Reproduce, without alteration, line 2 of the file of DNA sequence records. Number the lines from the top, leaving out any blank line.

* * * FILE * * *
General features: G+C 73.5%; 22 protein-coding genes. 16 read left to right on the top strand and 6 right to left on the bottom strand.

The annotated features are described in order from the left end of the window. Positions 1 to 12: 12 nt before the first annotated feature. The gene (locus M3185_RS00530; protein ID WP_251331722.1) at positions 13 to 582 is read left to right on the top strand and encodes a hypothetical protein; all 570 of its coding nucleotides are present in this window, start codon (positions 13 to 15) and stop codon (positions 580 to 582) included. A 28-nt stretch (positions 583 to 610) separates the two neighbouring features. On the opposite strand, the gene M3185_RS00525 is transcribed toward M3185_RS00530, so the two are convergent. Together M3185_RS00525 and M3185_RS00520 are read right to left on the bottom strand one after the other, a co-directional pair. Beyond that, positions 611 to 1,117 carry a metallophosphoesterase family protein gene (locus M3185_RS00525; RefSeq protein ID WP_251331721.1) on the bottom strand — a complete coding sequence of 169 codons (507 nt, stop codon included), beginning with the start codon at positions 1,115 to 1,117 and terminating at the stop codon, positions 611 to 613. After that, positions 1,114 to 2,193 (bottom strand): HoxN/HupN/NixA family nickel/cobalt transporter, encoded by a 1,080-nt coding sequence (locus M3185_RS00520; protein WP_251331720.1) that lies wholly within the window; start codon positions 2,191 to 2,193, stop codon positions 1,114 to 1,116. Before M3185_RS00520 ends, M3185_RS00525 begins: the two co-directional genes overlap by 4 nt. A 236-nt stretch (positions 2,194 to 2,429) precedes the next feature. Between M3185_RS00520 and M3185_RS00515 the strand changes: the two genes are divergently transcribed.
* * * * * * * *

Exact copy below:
The annotated features are described in order from the left end of the window. Positions 1 to 12: 12 nt before the first annotated feature. The gene (locus M3185_RS00530; protein ID WP_251331722.1) at positions 13 to 582 is read left to right on the top strand and encodes a hypothetical protein; all 570 of its coding nucleotides are present in this window, start codon (positions 13 to 15) and stop codon (positions 580 to 582) included. A 28-nt stretch (positions 583 to 610) separates the two neighbouring features. On the opposite strand, the gene M3185_RS00525 is transcribed toward M3185_RS00530, so the two are convergent. Together M3185_RS00525 and M3185_RS00520 are read right to left on the bottom strand one after the other, a co-directional pair. Beyond that, positions 611 to 1,117 carry a metallophosphoesterase family protein gene (locus M3185_RS00525; RefSeq protein ID WP_251331721.1) on the bottom strand — a complete coding sequence of 169 codons (507 nt, stop codon included), beginning with the start codon at positions 1,115 to 1,117 and terminating at the stop codon, positions 611 to 613. After that, positions 1,114 to 2,193 (bottom strand): HoxN/HupN/NixA family nickel/cobalt transporter, encoded by a 1,080-nt coding sequence (locus M3185_RS00520; protein WP_251331720.1) that lies wholly within the window; start codon positions 2,191 to 2,193, stop codon positions 1,114 to 1,116. Before M3185_RS00520 ends, M3185_RS00525 begins: the two co-directional genes overlap by 4 nt. A 236-nt stretch (positions 2,194 to 2,429) precedes the next feature. Between M3185_RS00520 and M3185_RS00515 the strand changes: the two genes are divergently transcribed.